Earlier on Apartment Therapy, the Chamberlains shared their Nickel Tile Floor — but the unique flooring choice in their new master bathroom is just a small part of the overall picture: Our project, while considered an "addition" by our city, was actually quite a major undertaking. In December 2010, we completely demolished our 1950's daylight basement rambler down to the foundation. The design of our new home (currently unfurnished, we are still in the process of moving in) uses the footprint of our old rambler, but in a much more efficient manner.
Our architects cleverly removed the hallways from the old house, leaving larger, more open spaces. The home is very open. Walk in through our front door and you are immediately welcomed into our great room — our living and dining room. Turn right and you are in our kitchen — which flows to the deck and into back yard. Look up through the perforated metal railing, and you see a glimpse of our master bedroom and bathroom (the only door in the loft is to the toilet room). To us, it feels urban, modern and fresh — others may not be as comfortable with the lack of privacy.
A lighting plan was designed to compensate for what generally are, grey, dark days in Seattle. Eighteen foot high ceilings proved a challenge for lighting, but after significant research (we visited open houses with
similar ceilings and home design), we opted for nearly 50 6" Juno cans throughout the house, which complement our floor-to-ceiling aluminum windows.
We made the decision to paint the entire home white — Benjamin Moore: Chantilly Lace — and accent with bright accessories embody (throw pillows, art, blankets, etc)
The basement, our kids' living space, was no exception. I chose bright orange as a common color, linking both my son and daughter's room to that scheme. To make the space more kid-friendly (concrete floors run throughout the home), we installed large foam pads (similar to what you would find in a kiddie gymnasium) over the entire floor and will layer it with cozy throw rugs for added comfort.
It was really important for us to personalize our space and incorporate unique details that you may not find in every home. For about a year I gathered images of specific materials and inspirational looks I wanted in our home (i.e.concrete, steel beams, wood, metal, etc) and while interviewing building contractors, we were able to share the "Chamberlain Look Book." This provided the contractors with a clear idea of what we wanted in our home and in turn, helped in defining a more accurate budget for the project. Research
was key! Throughout the 9½ month building process, I visited design websites daily — remodelista, livemodern, houzz, apartmenttherapy, among others — and constantly modified the look book, honing the look and feel of our home.
Some of the more unique features of the home:
Rubber Shower Surround — While flipping through the online pages of Sunset Magazine, I came across the image of a backsplash, tiled with rubber squares one usually finds on commercial stairs. I loved the idea of cladding the kids' shower surround with this fun, rubber material. Unexpected. Water-resistant. Perfectly durable for kids.
13,650 Nickels — We installed a nickel tile floor, similar to the popular penny tiles posted on Apartment Therapy in 2009. The copper from the pennies simply did not integrate with the neutral grey and white of our home. So,13,650 nickels later and after 30 straight days of gluing nickels to mesh, we have a nickel-tile master bathroom floor. See the post describing our process: Nickel Tile Floor! A DIY Bathroom Renovation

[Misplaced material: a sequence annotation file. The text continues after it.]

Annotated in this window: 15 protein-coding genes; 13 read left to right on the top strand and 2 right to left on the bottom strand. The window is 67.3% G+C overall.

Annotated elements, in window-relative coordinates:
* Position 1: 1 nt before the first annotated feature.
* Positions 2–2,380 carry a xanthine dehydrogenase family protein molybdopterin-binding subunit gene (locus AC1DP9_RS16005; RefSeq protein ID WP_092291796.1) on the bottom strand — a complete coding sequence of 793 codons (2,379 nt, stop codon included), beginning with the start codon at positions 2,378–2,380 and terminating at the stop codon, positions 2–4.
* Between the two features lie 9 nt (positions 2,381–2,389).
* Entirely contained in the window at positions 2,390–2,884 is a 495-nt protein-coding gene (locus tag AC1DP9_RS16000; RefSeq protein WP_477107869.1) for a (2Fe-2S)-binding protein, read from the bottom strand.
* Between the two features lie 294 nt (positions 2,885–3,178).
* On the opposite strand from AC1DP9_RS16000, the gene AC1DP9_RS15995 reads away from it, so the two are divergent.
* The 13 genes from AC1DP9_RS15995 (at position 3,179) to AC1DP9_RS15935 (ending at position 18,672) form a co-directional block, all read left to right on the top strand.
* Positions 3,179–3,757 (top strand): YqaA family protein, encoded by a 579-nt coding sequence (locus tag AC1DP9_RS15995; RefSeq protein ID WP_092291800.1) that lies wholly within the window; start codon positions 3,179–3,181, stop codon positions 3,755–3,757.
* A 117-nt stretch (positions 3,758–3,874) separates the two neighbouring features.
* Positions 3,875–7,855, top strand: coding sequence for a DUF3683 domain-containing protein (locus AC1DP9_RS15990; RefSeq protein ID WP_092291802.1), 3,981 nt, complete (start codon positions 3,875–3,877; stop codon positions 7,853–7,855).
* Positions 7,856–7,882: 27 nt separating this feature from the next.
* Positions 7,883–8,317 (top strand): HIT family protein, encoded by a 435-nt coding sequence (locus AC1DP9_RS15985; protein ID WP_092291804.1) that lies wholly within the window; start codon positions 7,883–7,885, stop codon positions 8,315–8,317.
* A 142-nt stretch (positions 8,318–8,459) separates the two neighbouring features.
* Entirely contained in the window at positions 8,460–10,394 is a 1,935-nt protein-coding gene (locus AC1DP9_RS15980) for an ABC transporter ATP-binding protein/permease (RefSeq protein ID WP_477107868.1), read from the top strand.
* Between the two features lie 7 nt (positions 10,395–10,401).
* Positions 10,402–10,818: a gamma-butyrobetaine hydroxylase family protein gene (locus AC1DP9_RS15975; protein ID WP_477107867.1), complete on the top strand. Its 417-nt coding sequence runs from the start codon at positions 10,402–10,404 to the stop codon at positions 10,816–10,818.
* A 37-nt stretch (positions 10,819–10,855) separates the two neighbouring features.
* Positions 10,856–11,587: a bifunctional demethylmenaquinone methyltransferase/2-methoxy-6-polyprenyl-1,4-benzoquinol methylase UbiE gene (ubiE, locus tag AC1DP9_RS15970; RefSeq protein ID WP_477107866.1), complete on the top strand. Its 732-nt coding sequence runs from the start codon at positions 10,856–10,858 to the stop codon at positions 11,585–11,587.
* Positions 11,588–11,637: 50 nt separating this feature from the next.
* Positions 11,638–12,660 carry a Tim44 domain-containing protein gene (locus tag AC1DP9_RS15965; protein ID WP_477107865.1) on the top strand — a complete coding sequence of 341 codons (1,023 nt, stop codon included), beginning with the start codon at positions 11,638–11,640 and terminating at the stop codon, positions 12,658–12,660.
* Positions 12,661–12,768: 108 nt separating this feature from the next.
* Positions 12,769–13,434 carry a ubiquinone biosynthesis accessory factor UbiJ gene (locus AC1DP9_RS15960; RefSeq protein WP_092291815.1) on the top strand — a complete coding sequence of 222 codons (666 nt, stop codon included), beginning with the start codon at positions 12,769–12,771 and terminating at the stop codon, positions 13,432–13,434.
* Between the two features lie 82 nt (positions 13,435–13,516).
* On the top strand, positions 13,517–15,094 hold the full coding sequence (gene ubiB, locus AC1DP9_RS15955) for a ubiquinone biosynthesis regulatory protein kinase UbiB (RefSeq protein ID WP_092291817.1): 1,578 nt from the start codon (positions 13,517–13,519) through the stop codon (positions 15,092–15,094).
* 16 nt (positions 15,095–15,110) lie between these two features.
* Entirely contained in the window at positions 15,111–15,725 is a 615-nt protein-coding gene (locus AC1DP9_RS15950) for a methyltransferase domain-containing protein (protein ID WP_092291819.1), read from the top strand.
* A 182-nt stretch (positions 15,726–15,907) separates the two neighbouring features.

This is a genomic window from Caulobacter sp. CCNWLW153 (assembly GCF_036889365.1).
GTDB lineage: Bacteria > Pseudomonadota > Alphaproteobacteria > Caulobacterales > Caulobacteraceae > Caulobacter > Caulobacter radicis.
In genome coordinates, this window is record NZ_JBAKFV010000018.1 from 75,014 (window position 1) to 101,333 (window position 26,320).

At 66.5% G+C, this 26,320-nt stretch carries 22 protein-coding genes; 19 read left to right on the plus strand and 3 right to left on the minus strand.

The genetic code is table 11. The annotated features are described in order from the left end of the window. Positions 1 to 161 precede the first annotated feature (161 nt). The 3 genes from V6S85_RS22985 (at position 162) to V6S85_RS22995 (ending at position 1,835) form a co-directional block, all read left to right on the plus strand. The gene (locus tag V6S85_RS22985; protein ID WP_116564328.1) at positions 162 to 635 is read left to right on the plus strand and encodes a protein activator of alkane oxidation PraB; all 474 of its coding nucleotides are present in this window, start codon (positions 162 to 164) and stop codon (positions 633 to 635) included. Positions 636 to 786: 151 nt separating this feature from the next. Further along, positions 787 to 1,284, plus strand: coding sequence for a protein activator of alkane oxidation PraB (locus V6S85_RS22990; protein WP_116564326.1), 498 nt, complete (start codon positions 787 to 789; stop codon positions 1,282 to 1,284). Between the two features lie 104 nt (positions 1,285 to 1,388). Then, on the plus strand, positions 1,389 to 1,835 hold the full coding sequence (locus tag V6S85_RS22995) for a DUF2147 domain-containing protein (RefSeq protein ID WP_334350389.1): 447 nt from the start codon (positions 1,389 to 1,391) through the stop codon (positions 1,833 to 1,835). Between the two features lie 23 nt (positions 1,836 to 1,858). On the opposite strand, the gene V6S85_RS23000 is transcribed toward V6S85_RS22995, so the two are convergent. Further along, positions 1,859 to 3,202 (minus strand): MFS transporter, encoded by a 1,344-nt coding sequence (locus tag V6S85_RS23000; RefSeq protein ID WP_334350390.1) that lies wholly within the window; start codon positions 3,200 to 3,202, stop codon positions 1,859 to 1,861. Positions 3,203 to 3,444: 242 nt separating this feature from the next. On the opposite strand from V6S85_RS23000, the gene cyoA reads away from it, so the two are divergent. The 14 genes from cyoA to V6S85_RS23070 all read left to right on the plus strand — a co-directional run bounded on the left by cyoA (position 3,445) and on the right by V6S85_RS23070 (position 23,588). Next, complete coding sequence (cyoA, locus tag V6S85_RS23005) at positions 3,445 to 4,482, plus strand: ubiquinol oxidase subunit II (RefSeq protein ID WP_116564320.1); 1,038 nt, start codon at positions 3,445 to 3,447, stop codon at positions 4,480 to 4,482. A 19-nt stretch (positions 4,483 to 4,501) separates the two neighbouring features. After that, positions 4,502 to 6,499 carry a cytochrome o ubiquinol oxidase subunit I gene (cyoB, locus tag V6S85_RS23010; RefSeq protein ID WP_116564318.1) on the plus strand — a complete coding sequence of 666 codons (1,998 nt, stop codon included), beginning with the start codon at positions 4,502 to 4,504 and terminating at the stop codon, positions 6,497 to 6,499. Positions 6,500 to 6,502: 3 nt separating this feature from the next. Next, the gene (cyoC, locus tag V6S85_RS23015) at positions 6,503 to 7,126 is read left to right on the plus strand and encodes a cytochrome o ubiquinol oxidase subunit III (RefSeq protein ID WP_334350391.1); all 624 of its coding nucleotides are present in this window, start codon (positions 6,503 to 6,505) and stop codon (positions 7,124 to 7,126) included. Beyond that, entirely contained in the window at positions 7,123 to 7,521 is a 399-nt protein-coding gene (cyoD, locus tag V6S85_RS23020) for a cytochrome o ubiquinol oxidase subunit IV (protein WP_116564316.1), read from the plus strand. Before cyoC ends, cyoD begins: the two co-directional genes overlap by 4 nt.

Perforated Metal Railing — My husband designed our perforated metal railing with both budget and visual impact in mind. This amazing Chicago apartment provided our creative inspiration for the railing.
HOW WE DID IT:
- I sourced square perforated metal sheets from a local steel company — Grating Pacific.
- We purchased angle iron and rectangular steel tubing from another local steel company.
- Great craftsmanship from our contractor and we had a very reasonably priced, solid railing.
Phenolic Resin Countertops — If this project taught me nothing else, it's that everything happens for a reason. In January 2010, I hired a concrete countertop contractor to install concrete in our kitchen. The week prior to installation (in July) he emailed to advise me that he was no longer in the concrete business. Not long before receiving (what I thought at the time was the worst email ever!!!), I had read about Paperstone countertops. Being the researcher that I am (and budget conscious), I explored the local cost of Paperstone, only to realize that it far exceeded the budget allocated to our
countertops. Always searching for the next best thing, I continued to research the best countertop option for our family (with 2 extremely active kids). Did you know that the countertop material in science laboratories is
in fact the same epoxy material found in Paperstone (just maybe not 100%
eco-friendly)? Now you do! Found a source in Arizona — Duratop Epoxy — that sells the resin countertops and the rest is history. Couldn't be happier!
Build a great working relationship with your contractor. Be involved! Our contractor, Robert Irish of Robert Irish Inc, knew exactly what to expect from our involvement in the process. We regularly shared our ideas of how to keep costs down and he remained completely open-minded, even if our suggestions were a tad unconventional.
When it comes down to designing/building a home within a budget, the key is defining a list of wants vs. needs. If your needs exceed your wants (or that you "want" more wants) be creative and resourceful. Inspiration is everywhere!
(Images: The Chamberlains)
(Re-edited from a post originally published 09.28.10 - NM)
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